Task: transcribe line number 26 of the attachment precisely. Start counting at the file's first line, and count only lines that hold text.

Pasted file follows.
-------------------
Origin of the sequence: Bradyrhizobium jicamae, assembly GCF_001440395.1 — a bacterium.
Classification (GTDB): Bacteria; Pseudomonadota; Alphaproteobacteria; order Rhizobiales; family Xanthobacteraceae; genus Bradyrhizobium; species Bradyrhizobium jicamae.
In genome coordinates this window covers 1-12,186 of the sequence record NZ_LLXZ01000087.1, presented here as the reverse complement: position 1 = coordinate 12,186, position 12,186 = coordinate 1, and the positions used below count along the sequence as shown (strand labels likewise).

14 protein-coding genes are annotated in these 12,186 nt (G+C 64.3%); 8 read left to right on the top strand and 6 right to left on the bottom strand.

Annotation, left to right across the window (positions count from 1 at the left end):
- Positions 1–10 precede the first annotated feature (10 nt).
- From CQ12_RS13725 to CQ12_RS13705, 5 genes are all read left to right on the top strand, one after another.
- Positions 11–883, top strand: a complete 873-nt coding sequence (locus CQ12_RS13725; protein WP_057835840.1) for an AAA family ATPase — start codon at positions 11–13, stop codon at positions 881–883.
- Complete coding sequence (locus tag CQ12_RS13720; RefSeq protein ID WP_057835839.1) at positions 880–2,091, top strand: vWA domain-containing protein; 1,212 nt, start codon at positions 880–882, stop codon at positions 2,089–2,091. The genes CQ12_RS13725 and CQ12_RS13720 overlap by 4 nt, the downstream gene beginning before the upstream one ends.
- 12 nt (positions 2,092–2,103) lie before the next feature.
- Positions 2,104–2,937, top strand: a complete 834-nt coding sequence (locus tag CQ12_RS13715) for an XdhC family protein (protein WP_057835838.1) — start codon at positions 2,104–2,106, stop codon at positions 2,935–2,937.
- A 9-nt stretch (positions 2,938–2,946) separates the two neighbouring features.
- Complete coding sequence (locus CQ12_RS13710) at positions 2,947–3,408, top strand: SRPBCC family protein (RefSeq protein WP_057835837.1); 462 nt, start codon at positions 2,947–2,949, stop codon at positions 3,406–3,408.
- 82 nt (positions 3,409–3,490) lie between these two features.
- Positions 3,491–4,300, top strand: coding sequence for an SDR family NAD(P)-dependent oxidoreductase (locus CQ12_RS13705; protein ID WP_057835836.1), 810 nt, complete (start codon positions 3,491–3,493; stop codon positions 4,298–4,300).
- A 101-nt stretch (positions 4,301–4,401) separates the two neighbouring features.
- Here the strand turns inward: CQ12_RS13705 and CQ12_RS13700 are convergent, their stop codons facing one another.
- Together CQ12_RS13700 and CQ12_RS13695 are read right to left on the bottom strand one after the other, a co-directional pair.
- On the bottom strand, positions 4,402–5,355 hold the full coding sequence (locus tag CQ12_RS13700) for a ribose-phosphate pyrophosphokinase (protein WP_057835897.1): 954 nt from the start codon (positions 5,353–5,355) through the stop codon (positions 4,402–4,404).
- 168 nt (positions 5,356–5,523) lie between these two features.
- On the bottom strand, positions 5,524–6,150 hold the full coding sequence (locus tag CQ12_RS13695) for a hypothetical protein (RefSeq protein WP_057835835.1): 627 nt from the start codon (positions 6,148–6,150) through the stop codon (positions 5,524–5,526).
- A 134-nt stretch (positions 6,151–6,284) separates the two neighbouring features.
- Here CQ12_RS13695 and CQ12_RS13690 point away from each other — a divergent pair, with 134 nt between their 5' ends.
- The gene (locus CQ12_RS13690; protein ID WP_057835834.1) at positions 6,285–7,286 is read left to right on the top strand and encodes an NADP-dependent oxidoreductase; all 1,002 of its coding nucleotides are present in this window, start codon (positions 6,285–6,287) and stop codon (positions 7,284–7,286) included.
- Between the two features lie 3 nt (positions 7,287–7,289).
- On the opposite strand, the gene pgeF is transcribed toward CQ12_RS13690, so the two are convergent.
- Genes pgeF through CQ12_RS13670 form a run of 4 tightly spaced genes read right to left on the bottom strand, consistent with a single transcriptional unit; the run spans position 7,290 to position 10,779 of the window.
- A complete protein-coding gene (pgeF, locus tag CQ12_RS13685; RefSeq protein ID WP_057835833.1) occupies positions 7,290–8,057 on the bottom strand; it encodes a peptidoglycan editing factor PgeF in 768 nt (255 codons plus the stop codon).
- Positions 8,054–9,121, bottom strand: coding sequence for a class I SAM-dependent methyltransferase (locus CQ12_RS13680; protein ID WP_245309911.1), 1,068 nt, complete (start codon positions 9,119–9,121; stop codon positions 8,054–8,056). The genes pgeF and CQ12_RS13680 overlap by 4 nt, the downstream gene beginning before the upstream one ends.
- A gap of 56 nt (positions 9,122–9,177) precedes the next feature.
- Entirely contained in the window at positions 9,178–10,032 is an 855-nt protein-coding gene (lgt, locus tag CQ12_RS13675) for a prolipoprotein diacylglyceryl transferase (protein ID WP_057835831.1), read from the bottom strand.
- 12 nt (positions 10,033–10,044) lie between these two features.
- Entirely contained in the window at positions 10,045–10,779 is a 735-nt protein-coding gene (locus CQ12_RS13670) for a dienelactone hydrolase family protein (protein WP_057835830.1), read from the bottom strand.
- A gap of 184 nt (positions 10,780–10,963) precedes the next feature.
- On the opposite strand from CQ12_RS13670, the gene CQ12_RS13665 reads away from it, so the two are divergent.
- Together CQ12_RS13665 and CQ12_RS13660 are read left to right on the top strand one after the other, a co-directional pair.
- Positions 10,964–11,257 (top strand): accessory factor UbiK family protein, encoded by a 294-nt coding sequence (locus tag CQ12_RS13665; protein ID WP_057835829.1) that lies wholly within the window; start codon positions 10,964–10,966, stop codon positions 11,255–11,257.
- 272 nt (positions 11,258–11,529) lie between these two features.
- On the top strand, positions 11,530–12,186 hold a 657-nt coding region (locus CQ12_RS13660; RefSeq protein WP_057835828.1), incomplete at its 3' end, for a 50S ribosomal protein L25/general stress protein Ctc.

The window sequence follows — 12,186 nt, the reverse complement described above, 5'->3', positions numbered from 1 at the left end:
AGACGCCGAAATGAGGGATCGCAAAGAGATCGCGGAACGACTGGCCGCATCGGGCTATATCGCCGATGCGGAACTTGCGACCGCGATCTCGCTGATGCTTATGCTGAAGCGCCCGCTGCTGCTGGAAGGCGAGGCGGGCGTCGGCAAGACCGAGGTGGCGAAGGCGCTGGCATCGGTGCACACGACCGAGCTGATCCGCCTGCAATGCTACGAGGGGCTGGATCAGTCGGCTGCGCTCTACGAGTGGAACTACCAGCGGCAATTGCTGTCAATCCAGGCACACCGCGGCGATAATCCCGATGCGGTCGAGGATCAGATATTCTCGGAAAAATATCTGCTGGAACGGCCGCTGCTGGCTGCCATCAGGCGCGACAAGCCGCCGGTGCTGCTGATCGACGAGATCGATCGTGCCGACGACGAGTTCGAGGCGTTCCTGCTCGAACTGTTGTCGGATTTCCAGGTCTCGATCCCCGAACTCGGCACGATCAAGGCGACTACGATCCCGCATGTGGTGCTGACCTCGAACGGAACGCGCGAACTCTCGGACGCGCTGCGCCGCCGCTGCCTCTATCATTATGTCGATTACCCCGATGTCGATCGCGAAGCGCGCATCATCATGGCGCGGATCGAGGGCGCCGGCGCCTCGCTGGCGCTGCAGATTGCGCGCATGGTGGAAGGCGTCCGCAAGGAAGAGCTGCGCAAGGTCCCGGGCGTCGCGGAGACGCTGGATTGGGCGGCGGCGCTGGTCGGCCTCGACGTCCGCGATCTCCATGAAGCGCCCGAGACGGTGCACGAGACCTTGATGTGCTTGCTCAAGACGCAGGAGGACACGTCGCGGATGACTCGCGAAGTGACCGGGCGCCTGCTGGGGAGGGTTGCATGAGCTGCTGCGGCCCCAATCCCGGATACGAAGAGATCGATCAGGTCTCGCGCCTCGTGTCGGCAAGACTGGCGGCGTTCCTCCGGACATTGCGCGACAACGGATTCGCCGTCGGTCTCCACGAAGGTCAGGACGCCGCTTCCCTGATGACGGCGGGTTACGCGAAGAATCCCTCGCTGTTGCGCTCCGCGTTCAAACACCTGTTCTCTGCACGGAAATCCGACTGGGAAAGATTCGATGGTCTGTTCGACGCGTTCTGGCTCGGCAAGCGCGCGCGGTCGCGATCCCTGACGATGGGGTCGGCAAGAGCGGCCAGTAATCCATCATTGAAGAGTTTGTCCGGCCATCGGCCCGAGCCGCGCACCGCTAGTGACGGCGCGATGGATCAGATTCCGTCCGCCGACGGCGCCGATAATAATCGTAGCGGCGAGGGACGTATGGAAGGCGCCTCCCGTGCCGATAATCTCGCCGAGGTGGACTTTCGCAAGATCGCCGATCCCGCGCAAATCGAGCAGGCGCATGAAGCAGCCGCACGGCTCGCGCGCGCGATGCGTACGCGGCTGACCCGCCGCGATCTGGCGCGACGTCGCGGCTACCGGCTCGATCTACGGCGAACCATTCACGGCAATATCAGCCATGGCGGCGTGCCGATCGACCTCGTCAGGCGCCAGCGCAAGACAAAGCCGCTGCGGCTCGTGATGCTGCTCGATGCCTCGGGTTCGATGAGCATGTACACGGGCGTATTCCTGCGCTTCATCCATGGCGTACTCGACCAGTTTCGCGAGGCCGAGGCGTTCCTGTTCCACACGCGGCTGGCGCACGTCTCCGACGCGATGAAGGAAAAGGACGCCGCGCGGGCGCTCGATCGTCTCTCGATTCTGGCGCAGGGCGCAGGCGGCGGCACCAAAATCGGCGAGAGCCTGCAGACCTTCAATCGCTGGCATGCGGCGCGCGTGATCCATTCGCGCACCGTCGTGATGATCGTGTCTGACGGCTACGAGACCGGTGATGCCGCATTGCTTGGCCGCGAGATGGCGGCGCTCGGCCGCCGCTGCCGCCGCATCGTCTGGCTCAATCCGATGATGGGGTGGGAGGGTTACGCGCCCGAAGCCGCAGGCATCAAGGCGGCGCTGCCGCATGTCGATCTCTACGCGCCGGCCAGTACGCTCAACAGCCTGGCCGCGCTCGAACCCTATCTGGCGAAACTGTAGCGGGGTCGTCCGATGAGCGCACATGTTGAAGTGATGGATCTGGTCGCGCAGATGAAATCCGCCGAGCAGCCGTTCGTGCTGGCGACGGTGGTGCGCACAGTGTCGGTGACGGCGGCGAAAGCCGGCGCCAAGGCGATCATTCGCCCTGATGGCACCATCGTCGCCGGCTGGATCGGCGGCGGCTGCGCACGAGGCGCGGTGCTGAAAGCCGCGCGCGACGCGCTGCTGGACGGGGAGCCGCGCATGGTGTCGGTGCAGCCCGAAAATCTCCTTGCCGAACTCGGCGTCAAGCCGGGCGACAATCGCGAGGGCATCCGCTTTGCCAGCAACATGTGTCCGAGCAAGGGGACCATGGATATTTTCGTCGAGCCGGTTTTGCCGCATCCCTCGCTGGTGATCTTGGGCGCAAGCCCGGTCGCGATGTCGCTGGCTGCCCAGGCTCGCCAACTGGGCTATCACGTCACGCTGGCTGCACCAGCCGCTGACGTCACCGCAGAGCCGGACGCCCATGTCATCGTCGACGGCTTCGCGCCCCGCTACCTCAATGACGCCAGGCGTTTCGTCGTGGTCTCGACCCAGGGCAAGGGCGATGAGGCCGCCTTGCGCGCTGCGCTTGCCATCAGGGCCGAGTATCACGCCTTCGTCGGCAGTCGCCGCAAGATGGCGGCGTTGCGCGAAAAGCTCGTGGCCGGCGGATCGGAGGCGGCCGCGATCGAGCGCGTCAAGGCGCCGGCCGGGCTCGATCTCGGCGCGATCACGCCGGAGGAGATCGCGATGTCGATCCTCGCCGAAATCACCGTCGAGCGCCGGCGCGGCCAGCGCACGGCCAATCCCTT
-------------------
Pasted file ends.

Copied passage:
- On the opposite strand, the gene pgeF is transcribed toward CQ12_RS13690, so the two are convergent.